• Information about how you will manage upcoming major events (for example, letting event attendees know that if cancellation happens or a switch to a webinar format occurs, you will communicate it 48-hours in advance and provide refunds)
  • Updates to sick leave policy (Trader Joe’s, for example, recently extended sick leave benefits to all associates)
  • Updates to policies around who should work from home; we are increasingly seeing that not only are companies asking sick employees to stay at home, they are requesting that asymptomatic individuals who may have had contact with a presumptive case (one where initial test results are positive, awaiting confirmation by the CDC) of Covid-19 stay home
Be consistent in information sharing: Whenever possible, information should be shared from a single source and be consistent, in both content and tone. Keep a log of the questions you are getting asked, develop a single company response and share it in a place where all manager, customer-facing employees or others likely to get that question can access it. Update answers regularly (and date/time stamp them) so that information is timely, consistent and, most importantly, accurate when shared.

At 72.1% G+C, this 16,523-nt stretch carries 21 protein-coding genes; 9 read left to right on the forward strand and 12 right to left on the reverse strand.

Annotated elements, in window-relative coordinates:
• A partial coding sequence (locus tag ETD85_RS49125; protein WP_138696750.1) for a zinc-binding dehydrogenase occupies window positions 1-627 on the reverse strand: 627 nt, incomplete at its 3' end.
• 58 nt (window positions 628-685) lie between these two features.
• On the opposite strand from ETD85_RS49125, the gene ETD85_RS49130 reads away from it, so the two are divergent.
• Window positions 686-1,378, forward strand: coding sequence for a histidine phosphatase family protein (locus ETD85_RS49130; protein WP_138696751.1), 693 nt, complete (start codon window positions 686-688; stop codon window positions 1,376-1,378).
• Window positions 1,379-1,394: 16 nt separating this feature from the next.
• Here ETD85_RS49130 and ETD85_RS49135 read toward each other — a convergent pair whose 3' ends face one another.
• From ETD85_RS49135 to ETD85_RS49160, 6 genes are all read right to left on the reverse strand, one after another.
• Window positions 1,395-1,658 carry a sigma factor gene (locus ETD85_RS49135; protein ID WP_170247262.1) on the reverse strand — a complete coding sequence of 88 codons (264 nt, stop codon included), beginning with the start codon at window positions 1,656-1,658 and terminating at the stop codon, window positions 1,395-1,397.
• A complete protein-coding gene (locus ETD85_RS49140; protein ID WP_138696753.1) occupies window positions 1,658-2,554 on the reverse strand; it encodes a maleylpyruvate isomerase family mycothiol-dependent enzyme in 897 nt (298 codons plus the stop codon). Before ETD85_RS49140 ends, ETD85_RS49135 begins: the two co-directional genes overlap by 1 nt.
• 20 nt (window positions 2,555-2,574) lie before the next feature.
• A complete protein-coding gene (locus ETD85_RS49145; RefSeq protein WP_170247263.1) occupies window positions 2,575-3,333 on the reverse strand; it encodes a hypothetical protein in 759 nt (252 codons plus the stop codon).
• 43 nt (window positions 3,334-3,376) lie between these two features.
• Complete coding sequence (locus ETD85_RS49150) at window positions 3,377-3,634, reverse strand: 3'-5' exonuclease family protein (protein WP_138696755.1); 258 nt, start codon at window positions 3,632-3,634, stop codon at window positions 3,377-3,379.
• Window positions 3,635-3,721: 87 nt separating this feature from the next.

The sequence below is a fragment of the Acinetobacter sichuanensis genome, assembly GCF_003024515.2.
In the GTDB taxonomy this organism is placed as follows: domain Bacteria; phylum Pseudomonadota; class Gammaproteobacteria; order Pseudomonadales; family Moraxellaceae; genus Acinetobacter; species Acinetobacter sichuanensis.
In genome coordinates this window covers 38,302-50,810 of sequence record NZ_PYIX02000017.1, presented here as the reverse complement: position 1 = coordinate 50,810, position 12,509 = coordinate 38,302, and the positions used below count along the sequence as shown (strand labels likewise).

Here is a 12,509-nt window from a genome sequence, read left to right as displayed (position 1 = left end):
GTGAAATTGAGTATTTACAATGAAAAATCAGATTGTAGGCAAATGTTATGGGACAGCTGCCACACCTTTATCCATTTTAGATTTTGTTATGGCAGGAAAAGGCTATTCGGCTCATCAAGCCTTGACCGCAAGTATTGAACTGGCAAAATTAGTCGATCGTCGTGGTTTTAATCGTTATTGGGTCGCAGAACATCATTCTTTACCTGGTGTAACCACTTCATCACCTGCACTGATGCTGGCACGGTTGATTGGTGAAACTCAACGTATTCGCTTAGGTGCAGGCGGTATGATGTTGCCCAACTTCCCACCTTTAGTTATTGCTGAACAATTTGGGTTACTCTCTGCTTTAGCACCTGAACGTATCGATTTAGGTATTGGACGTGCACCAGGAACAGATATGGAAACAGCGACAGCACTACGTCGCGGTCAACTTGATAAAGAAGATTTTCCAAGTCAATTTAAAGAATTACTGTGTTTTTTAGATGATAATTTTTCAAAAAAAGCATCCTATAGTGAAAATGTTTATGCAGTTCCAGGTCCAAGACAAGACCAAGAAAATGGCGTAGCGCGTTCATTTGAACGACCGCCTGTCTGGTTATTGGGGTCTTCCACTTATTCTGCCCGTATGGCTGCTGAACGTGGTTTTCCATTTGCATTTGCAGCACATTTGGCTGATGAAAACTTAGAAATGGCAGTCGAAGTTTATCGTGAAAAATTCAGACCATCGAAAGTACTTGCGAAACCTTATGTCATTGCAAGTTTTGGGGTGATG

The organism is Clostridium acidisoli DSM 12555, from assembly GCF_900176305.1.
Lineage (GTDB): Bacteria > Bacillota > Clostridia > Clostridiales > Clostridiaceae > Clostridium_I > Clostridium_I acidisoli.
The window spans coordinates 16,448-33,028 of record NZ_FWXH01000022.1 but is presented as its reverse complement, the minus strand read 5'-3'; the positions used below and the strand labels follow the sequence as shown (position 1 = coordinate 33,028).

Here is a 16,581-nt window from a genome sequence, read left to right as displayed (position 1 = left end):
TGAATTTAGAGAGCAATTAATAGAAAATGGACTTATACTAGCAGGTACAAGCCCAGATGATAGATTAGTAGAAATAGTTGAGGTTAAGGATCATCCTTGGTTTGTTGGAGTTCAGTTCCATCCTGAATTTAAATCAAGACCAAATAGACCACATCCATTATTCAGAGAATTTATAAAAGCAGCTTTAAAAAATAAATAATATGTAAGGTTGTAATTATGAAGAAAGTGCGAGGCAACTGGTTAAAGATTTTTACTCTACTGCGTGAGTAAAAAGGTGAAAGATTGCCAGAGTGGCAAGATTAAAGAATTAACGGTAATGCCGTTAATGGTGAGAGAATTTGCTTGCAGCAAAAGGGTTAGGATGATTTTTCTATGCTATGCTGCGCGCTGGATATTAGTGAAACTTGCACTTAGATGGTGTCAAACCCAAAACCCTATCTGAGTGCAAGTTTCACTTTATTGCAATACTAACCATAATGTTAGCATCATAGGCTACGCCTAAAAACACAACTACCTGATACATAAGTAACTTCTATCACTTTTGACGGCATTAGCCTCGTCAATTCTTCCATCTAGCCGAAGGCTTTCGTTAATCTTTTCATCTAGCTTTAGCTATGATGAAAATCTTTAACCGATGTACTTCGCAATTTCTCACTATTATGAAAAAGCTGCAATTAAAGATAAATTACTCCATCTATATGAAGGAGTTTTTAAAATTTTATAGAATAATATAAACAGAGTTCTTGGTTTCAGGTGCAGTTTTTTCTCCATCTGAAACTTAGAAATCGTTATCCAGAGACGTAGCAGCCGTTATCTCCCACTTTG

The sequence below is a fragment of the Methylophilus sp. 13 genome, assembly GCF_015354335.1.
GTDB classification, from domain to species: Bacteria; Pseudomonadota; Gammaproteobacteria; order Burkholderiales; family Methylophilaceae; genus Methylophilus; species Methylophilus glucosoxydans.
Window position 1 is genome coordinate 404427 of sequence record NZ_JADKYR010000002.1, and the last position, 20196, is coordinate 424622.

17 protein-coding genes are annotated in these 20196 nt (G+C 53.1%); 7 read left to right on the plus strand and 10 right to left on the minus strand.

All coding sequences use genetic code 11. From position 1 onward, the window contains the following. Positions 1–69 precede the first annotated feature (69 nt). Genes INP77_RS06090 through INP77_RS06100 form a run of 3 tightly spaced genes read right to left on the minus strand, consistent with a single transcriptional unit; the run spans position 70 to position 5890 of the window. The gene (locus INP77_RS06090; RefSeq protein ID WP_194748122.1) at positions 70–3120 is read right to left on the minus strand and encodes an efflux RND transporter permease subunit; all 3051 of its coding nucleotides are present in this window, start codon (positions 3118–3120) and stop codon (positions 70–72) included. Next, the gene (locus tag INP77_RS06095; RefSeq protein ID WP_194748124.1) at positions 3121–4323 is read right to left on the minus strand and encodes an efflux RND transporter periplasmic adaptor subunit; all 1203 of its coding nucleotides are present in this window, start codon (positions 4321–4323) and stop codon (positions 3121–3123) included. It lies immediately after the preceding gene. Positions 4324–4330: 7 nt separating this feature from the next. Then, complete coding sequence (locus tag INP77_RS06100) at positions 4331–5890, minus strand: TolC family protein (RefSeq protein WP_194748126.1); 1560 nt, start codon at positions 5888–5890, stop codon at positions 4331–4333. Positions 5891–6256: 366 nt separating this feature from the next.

Remind people what you can’t talk about: Sharing private health information or information about the travel patterns of your employees violates a number of federal regulations (and likely your internal privacy policies). You can let employees know if they may have been exposed in some way to a presumptive case of Covid-19 and provide context around that case without sharing personal health information of an employee. And be sure that both your internal and external audiences know that all official information about the virus and its spread is coming from the Department of Public Health (or other relevant agency).
Plan for media attention: If you are a consumer facing company and an experience an interruption to your business because of sick employees or a need to sanitize a facility due to potential exposure, you will receive media interest. If you are an event company and media believe you may be seeing a drop off in business, you will receive media interest. If you are an essential retail provider (think grocer, pharmacy, gas station), that must take remain operating even if as Coronavirus becomes more widespread, you will receive media interest.
Consider how you will:
  • Communicate with the media (statement, spokesperson or defer to public health officials)
  • What you will say directly to your employees and customers (particularly if there is confusion based on media reports)